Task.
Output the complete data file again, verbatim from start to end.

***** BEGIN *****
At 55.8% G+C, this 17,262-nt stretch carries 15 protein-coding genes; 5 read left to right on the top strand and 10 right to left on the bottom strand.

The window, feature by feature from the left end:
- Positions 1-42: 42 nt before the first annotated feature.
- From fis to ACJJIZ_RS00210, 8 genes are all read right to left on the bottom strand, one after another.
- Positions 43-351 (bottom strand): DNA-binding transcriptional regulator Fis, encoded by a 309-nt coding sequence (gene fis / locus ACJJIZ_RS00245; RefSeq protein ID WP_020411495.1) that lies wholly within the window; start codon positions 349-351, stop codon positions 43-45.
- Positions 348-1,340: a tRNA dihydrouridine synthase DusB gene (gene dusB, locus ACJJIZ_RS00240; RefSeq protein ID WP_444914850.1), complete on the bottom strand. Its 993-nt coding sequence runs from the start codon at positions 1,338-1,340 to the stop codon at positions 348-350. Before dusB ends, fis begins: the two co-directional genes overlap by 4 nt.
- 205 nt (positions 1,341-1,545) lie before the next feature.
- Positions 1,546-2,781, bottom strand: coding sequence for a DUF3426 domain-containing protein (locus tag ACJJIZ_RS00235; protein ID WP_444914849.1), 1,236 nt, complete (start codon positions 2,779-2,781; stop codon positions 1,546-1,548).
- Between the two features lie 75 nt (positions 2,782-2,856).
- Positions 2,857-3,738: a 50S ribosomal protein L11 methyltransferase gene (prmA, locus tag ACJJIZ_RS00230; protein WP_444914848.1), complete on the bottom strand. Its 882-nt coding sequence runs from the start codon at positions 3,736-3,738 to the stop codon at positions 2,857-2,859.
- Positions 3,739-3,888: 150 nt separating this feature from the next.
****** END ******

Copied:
At 55.8% G+C, this 17,262-nt stretch carries 15 protein-coding genes; 5 read left to right on the top strand and 10 right to left on the bottom strand.

The window, feature by feature from the left end:
- Positions 1-42: 42 nt before the first annotated feature.
- From fis to ACJJIZ_RS00210, 8 genes are all read right to left on the bottom strand, one after another.
- Positions 43-351 (bottom strand): DNA-binding transcriptional regulator Fis, encoded by a 309-nt coding sequence (gene fis / locus ACJJIZ_RS00245; RefSeq protein ID WP_020411495.1) that lies wholly within the window; start codon positions 349-351, stop codon positions 43-45.
- Positions 348-1,340: a tRNA dihydrouridine synthase DusB gene (gene dusB, locus ACJJIZ_RS00240; RefSeq protein ID WP_444914850.1), complete on the bottom strand. Its 993-nt coding sequence runs from the start codon at positions 1,338-1,340 to the stop codon at positions 348-350. Before dusB ends, fis begins: the two co-directional genes overlap by 4 nt.
- 205 nt (positions 1,341-1,545) lie before the next feature.
- Positions 1,546-2,781, bottom strand: coding sequence for a DUF3426 domain-containing protein (locus tag ACJJIZ_RS00235; protein ID WP_444914849.1), 1,236 nt, complete (start codon positions 2,779-2,781; stop codon positions 1,546-1,548).
- Between the two features lie 75 nt (positions 2,782-2,856).
- Positions 2,857-3,738: a 50S ribosomal protein L11 methyltransferase gene (prmA, locus tag ACJJIZ_RS00230; protein WP_444914848.1), complete on the bottom strand. Its 882-nt coding sequence runs from the start codon at positions 3,736-3,738 to the stop codon at positions 2,857-2,859.
- Positions 3,739-3,888: 150 nt separating this feature from the next.